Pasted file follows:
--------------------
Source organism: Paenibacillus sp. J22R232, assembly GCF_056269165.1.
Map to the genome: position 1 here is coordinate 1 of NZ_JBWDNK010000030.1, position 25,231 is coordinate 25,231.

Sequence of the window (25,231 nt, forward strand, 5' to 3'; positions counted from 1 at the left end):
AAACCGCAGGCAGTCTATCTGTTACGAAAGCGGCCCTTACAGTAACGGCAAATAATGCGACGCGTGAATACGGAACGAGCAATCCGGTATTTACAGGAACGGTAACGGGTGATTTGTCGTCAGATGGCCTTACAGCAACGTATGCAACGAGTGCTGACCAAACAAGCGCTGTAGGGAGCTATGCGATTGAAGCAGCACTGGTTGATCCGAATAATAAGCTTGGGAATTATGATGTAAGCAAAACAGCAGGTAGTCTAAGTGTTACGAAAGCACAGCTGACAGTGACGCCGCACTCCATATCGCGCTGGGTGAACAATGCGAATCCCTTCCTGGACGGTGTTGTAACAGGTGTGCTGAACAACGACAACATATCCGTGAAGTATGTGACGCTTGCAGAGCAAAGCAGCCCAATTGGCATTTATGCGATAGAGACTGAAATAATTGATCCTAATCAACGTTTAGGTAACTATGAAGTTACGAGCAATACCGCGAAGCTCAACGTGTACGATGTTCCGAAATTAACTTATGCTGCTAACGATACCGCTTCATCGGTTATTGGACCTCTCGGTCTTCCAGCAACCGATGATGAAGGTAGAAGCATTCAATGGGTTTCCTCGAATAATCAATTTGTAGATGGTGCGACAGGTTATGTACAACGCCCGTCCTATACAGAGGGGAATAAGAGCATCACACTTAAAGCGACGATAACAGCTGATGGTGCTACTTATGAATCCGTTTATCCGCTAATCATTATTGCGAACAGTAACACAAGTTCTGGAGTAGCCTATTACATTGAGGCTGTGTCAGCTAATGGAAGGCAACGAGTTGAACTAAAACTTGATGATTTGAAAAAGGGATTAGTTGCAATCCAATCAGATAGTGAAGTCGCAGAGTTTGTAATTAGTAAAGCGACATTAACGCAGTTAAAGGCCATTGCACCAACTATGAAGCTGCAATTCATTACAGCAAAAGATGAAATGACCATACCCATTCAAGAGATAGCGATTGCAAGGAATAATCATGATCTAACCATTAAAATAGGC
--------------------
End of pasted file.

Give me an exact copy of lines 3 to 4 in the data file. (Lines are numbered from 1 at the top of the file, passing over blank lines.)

Sequence of the window (25,231 nt, forward strand, 5' to 3'; positions counted from 1 at the left end):
AAACCGCAGGCAGTCTATCTGTTACGAAAGCGGCCCTTACAGTAACGGCAAATAATGCGACGCGTGAATACGGAACGAGCAATCCGGTATTTACAGGAACGGTAACGGGTGATTTGTCGTCAGATGGCCTTACAGCAACGTATGCAACGAGTGCTGACCAAACAAGCGCTGTAGGGAGCTATGCGATTGAAGCAGCACTGGTTGATCCGAATAATAAGCTTGGGAATTATGATGTAAGCAAAACAGCAGGTAGTCTAAGTGTTACGAAAGCACAGCTGACAGTGACGCCGCACTCCATATCGCGCTGGGTGAACAATGCGAATCCCTTCCTGGACGGTGTTGTAACAGGTGTGCTGAACAACGACAACATATCCGTGAAGTATGTGACGCTTGCAGAGCAAAGCAGCCCAATTGGCATTTATGCGATAGAGACTGAAATAATTGATCCTAATCAACGTTTAGGTAACTATGAAGTTACGAGCAATACCGCGAAGCTCAACGTGTACGATGTTCCGAAATTAACTTATGCTGCTAACGATACCGCTTCATCGGTTATTGGACCTCTCGGTCTTCCAGCAACCGATGATGAAGGTAGAAGCATTCAATGGGTTTCCTCGAATAATCAATTTGTAGATGGTGCGACAGGTTATGTACAACGCCCGTCCTATACAGAGGGGAATAAGAGCATCACACTTAAAGCGACGATAACAGCTGATGGTGCTACTTATGAATCCGTTTATCCGCTAATCATTATTGCGAACAGTAACACAAGTTCTGGAGTAGCCTATTACATTGAGGCTGTGTCAGCTAATGGAAGGCAACGAGTTGAACTAAAACTTGATGATTTGAAAAAGGGATTAGTTGCAATCCAATCAGATAGTGAAGTCGCAGAGTTTGTAATTAGTAAAGCGACATTAACGCAGTTAAAGGCCATTGCACCAACTATGAAGCTGCAATTCATTACAGCAAAAGATGAAATGACCATACCCATTCAAGAGATAGCGATTGCAAGGAATAATCATGATCTAACCATTAAAATAGGC